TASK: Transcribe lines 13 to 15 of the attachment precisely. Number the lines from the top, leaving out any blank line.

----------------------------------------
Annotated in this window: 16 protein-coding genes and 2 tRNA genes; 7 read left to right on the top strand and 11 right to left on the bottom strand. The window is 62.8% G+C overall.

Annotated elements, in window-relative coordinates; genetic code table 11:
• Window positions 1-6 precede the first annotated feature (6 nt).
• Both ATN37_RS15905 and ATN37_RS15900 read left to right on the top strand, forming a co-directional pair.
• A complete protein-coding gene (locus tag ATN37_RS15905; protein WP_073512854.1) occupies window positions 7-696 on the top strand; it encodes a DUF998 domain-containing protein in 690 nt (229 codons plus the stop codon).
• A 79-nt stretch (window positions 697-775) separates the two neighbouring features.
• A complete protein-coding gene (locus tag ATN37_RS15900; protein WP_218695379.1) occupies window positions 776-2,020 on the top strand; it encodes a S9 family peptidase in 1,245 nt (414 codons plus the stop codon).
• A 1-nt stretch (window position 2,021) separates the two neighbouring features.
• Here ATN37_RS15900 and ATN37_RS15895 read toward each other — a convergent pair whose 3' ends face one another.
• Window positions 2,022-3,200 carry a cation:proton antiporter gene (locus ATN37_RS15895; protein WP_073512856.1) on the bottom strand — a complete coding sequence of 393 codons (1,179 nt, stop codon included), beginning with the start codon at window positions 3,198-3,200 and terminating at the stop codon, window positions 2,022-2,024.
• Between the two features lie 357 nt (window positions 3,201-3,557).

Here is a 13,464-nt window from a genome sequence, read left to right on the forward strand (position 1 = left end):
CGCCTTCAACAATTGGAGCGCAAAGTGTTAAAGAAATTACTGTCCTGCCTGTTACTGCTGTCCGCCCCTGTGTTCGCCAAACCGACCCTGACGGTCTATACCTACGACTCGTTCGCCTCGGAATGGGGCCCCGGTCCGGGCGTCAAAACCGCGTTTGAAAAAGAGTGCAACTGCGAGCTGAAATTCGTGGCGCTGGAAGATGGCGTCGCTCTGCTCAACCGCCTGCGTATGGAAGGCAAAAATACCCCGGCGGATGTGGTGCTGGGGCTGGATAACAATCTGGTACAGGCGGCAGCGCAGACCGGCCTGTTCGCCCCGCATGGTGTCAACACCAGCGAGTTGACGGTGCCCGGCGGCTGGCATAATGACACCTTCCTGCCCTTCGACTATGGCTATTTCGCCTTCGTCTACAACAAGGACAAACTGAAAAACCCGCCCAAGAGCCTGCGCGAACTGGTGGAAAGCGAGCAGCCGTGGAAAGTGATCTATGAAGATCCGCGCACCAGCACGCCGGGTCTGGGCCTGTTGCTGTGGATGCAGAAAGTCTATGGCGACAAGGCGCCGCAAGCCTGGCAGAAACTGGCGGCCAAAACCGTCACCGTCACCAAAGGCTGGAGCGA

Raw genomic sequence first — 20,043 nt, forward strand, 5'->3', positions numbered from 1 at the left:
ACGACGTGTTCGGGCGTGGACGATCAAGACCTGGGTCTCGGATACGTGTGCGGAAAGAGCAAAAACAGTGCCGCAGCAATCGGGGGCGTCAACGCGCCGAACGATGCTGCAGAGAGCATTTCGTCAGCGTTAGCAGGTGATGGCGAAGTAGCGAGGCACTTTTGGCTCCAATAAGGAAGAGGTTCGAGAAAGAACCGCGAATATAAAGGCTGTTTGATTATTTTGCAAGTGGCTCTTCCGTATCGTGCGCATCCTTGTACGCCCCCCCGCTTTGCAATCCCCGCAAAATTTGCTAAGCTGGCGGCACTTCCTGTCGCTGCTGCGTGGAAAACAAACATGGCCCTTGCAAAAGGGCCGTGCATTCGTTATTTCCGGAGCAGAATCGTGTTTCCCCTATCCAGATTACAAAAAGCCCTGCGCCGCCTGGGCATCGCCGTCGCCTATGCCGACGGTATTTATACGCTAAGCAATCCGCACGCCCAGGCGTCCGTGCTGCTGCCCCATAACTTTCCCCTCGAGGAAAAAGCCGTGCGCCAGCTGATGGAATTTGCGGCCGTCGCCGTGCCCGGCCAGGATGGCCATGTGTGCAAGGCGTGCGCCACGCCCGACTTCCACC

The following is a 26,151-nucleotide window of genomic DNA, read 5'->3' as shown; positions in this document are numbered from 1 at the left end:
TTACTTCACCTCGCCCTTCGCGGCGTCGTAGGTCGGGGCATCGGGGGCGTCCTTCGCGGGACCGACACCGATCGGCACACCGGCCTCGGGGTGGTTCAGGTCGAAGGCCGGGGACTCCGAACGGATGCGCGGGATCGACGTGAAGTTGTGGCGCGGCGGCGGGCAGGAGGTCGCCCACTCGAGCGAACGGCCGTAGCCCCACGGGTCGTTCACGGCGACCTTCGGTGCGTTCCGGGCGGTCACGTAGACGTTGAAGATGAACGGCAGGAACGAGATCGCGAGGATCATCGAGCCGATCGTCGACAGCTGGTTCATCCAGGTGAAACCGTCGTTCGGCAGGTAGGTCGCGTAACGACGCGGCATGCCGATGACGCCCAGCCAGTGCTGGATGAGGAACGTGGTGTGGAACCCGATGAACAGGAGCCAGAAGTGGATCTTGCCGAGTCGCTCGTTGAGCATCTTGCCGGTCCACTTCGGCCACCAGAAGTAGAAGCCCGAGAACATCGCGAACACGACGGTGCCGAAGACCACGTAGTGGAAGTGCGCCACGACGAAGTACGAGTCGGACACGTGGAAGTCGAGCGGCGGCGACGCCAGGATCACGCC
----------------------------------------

CGCCTTCAACAATTGGAGCGCAAAGTGTTAAAGAAATTACTGTCCTGCCTGTTACTGCTGTCCGCCCCTGTGTTCGCCAAACCGACCCTGACGGTCTATACCTACGACTCGTTCGCCTCGGAATGGGGCCCCGGTCCGGGCGTCAAAACCGCGTTTGAAAAAGAGTGCAACTGCGAGCTGAAATTCGTGGCGCTGGAAGATGGCGTCGCTCTGCTCAACCGCCTGCGTATGGAAGGCAAAAATACCCCGGCGGATGTGGTGCTGGGGCTGGATAACAATCTGGTACAGGCGGCAGCGCAGACCGGCCTGTTCGCCCCGCATGGTGTCAACACCAGCGAGTTGACGGTGCCCGGCGGCTGGCATAATGACACCTTCCTGCCCTTCGACTATGGCTATTTCGCCTTCGTCTACAACAAGGACAAACTGAAAAACCCGCCCAAGAGCCTGCGCGAACTGGTGGAAAGCGAGCAGCCGTGGAAAGTGATCTATGAAGATCCGCGCACCAGCACGCCGGGTCTGGGCCTGTTGCTGTGGATGCAGAAAGTCTATGGCGACAAGGCGCCGCAAGCCTGGCAGAAACTGGCGGCCAAAACCGTCACCGTCACCAAAGGCTGGAGCGA

Raw genomic sequence first — 20,043 nt, forward strand, 5'->3', positions numbered from 1 at the left:
ACGACGTGTTCGGGCGTGGACGATCAAGACCTGGGTCTCGGATACGTGTGCGGAAAGAGCAAAAACAGTGCCGCAGCAATCGGGGGCGTCAACGCGCCGAACGATGCTGCAGAGAGCATTTCGTCAGCGTTAGCAGGTGATGGCGAAGTAGCGAGGCACTTTTGGCTCCAATAAGGAAGAGGTTCGAGAAAGAACCGCGAATATAAAGGCTGTTTGATTATTTTGCAAGTGGCTCTTCCGTATCGTGCGCATCCTTGTACGCCCCCCCGCTTTGCAATCCCCGCAAAATTTGCTAAGCTGGCGGCACTTCCTGTCGCTGCTGCGTGGAAAACAAACATGGCCCTTGCAAAAGGGCCGTGCATTCGTTATTTCCGGAGCAGAATCGTGTTTCCCCTATCCAGATTACAAAAAGCCCTGCGCCGCCTGGGCATCGCCGTCGCCTATGCCGACGGTATTTATACGCTAAGCAATCCGCACGCCCAGGCGTCCGTGCTGCTGCCCCATAACTTTCCCCTCGAGGAAAAAGCCGTGCGCCAGCTGATGGAATTTGCGGCCGTCGCCGTGCCCGGCCAGGATGGCCATGTGTGCAAGGCGTGCGCCACGCCCGACTTCCACC